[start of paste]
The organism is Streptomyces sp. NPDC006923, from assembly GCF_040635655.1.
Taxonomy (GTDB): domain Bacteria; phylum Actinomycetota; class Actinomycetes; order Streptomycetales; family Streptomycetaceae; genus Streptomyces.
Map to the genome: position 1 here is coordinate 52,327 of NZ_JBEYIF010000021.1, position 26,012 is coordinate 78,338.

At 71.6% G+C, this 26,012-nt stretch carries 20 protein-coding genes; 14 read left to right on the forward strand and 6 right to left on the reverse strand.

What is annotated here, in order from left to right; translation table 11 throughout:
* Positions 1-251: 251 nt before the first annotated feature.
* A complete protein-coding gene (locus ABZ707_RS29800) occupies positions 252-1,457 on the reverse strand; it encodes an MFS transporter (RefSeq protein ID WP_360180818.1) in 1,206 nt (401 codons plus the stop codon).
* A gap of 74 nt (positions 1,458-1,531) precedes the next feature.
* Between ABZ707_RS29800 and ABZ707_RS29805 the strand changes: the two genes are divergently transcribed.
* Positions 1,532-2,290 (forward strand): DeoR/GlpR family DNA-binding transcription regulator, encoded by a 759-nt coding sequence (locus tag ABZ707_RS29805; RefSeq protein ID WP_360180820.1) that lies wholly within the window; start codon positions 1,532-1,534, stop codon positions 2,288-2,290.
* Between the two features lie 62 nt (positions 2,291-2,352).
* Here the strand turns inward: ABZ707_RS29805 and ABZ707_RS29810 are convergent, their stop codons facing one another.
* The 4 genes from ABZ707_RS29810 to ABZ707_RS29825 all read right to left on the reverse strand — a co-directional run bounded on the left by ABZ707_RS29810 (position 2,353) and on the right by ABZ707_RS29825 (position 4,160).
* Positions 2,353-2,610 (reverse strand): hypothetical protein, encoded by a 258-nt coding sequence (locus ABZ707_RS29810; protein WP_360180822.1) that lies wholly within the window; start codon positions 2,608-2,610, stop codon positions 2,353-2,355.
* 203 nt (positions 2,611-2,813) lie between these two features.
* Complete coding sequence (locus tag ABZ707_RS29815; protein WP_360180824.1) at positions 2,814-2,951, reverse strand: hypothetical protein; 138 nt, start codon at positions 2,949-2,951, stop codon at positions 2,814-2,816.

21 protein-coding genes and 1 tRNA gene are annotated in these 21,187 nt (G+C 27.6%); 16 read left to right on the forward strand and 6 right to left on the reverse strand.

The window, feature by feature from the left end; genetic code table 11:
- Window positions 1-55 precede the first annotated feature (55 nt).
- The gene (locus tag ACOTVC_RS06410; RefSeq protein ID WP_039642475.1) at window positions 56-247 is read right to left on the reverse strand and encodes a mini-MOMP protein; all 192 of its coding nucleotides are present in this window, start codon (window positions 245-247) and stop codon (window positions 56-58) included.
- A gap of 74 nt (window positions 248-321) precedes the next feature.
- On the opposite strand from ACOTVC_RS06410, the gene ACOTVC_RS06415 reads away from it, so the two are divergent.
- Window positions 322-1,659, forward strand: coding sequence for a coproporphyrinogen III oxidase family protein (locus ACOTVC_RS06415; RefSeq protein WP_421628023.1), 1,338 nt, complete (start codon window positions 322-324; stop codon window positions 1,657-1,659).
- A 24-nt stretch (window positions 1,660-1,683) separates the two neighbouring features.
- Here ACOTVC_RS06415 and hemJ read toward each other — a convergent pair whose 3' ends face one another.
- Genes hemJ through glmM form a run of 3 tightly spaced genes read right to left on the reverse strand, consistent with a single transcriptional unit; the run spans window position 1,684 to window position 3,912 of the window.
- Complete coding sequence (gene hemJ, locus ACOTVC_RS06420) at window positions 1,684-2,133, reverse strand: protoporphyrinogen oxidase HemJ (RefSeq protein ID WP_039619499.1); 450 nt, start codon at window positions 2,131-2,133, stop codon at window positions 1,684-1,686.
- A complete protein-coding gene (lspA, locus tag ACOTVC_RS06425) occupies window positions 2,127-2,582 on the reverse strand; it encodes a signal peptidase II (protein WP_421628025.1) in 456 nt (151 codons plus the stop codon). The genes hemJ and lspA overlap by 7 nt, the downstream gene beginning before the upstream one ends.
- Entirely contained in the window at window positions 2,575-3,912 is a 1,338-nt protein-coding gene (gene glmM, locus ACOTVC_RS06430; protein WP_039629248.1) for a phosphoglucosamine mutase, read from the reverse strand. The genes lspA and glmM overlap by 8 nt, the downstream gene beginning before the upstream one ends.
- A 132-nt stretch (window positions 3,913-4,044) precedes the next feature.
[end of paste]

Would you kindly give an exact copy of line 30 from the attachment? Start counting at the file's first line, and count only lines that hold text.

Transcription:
- A 132-nt stretch (window positions 3,913-4,044) precedes the next feature.